The New Year brings a renewed spirit of hope and optimism that the U.S. economy will continue its recovery from one of the longest economic recessions ever. Forwarders enjoying steady increases in their air cargo and overall trade activity should hope that recent recommendations submitted to the White House by the President’s Export Council are implemented soon to help assure the good fortune continues.
The council’s midterm report outlines achievements and recommendations in the areas of global competitiveness, export promotion and advocacy, export administration, manufacturing, services and others. Many of these suggestions may not directly impact freight forwarders, but all are likely to affect their customers.
The recent midterm elections brought a dramatic power shift in the U.S. Congress, likely to be challenging for the administration. Nevertheless, we hope that President Obama will be able to continue to work with Congress – perhaps a more favorable Congress on trade issues, given the shift to Republican control – to ensure passage of trade promotion authority, setting the stage for broadening the U.S. trade agenda. This work should address issues such as removing barriers to trade, strengthening protections for trade secrets and issues relating to digital trade. Hopefully this will lead to comprehensive trade agreements with Asia and Europe that will set the stage for increased shipping volumes for forwarders and their customers.
The report urges the administration to set an ambitious goal of upgrading the nation’s aging transportation infrastructure network, particularly by improving roads, rail lines, energy grids, pipelines, ports, airports and border crossings – all of which need a great deal of attention.
The recommendations also call for the pursuit of additional open skies agreements aimed at opening up more flight routes between the United States and other nations, with the goal of bringing down barriers to travel and trade. Forwarders and their customers will likely benefit from the increase in service and carrier choice by virtue of such agreements.
A number of countries have started to pursue policies to prevent the sale of products manufactured to U.S. standards, or to leverage regulatory differences to impede market access for U.S. products. The report therefore recommends the administration promote the acceptance of U.S. standards in foreign markets to promote cooperative regulatory practices. The air cargo industry has long advocated for regulatory harmonization in such areas as advanced data requirements, customs regulations and, most recently, lithium battery requirements, making this a favorable recommendation for our industry.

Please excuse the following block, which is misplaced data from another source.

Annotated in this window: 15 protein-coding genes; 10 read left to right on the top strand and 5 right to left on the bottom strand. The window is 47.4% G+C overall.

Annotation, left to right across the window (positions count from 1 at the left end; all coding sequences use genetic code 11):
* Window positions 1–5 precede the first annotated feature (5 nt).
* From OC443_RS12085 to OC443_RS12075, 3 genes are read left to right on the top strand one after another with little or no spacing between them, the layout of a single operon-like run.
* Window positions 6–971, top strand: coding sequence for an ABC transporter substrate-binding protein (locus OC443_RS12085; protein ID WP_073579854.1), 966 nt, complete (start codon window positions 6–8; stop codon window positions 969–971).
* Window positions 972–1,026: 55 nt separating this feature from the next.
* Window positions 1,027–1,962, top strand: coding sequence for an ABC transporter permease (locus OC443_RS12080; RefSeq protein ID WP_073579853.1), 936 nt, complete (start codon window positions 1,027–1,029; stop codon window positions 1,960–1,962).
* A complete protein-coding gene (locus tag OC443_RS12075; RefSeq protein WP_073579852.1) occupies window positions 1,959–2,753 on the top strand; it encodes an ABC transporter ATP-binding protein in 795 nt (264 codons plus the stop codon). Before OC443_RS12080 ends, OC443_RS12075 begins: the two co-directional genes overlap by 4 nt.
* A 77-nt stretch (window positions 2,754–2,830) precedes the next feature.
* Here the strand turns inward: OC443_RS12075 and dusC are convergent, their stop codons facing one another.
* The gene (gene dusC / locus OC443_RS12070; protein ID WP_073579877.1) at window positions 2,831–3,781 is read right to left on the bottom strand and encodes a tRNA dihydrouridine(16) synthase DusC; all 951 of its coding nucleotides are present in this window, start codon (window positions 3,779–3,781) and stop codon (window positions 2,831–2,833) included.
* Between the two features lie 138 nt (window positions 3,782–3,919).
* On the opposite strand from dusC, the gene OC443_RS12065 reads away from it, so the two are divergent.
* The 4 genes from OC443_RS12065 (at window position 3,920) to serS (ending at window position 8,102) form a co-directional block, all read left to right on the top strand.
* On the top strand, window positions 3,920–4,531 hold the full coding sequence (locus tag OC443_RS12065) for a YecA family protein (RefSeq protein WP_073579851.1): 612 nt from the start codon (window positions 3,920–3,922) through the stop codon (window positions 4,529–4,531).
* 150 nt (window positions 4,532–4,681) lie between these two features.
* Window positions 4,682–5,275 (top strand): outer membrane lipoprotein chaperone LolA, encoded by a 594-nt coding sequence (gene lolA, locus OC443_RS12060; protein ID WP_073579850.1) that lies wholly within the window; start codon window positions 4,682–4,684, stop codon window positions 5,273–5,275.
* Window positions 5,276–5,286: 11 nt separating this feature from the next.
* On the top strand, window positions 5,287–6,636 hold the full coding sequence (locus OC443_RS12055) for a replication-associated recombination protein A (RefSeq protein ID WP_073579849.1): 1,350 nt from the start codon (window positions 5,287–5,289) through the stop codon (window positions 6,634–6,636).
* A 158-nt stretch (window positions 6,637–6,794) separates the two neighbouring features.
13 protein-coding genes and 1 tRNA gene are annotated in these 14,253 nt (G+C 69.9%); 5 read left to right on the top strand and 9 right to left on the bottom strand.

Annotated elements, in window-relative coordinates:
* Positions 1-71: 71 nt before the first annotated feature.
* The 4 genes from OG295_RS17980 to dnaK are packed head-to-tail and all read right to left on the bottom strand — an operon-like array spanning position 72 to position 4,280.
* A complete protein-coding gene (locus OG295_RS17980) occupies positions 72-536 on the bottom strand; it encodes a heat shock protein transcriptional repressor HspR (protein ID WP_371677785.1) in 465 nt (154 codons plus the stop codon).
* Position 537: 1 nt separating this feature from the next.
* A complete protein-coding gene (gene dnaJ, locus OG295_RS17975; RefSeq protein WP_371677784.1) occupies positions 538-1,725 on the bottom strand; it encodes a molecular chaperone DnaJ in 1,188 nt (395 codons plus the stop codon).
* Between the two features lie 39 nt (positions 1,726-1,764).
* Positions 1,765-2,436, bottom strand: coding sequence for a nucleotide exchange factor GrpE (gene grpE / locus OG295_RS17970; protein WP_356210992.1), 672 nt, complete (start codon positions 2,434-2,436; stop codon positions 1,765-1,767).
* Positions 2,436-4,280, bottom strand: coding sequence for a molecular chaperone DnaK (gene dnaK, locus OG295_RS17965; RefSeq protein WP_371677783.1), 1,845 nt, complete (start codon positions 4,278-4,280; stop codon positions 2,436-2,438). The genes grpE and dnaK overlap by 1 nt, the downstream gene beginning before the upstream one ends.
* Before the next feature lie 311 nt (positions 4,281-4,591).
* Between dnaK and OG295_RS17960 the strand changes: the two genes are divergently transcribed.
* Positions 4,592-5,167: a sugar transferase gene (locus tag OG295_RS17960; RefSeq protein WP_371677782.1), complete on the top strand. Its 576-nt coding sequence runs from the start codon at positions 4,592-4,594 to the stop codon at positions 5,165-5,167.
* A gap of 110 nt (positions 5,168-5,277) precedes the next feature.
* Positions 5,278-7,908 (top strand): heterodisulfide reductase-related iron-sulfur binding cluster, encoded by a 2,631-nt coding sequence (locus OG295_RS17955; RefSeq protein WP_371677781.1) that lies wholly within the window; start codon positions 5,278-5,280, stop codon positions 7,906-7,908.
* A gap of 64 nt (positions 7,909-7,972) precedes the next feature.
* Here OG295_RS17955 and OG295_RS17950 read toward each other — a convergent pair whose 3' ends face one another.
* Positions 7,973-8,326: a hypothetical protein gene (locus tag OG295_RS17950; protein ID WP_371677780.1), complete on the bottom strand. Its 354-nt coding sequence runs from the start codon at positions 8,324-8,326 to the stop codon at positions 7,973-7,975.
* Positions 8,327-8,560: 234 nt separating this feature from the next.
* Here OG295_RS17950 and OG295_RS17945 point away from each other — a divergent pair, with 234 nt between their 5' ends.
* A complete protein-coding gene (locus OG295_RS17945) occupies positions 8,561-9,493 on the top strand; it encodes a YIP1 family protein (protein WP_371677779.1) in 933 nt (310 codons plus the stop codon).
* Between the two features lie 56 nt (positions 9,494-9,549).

The report encourages the administration to lead in encouraging small- and medium-sized exporters on new thinking to promote trade and simplifying international customs, liability and consumer redress policies. A “whole government” approach should be taken domestically to increase cooperation among the International Trade Administration, the Ex-Im Bank, the U.S. Trade and Development Agency and the Overseas Private Investment Corporation to ensure that federal trade tools, promotion programs and resources address the unique needs of small- to medium-sized businesses.
The air cargo industry welcomes a recommendation to harmonize trusted trader programs between Canada and the U.S., a yet-to-be-realized initiative that would help improve North American trade and supply chains. The same should be done with Mexico, with bilateral agency certifications tending toward mutual recognition. Rules that prioritize regional rather than national content should be enacted.
As the U.S. proceeds with its single-window access for streamlining the export/import process, a final recommendation in the report calls for completing the move of the remaining departments and agencies involved in export licensing to a single IT system. Such a system will simplify the licensing process and introduce commonality between the agencies that will improve regulatory clarity and reduce the interpretive burden on all U.S. exporters and importers.
Unfortunately, a few important issues were left out of the recommendations, which failed to address the burdensome process for shippers who require access to passenger flights. We would like to have seen proposals to revamp known shipper requirements in light of 100 percent cargo screening, use of private canines to expedite the screening process itself and a call for an institutional review of ill-conceived regulations that do nothing to promote air cargo security but nevertheless continue to hamper forwarder and airline cargo business growth.
Hopefully, while implementing the President’s Export Council report recommendations, the administration will work with the TSA in addressing these issues so that forwarders can fully assist their customers in achieving our nation’s export goals.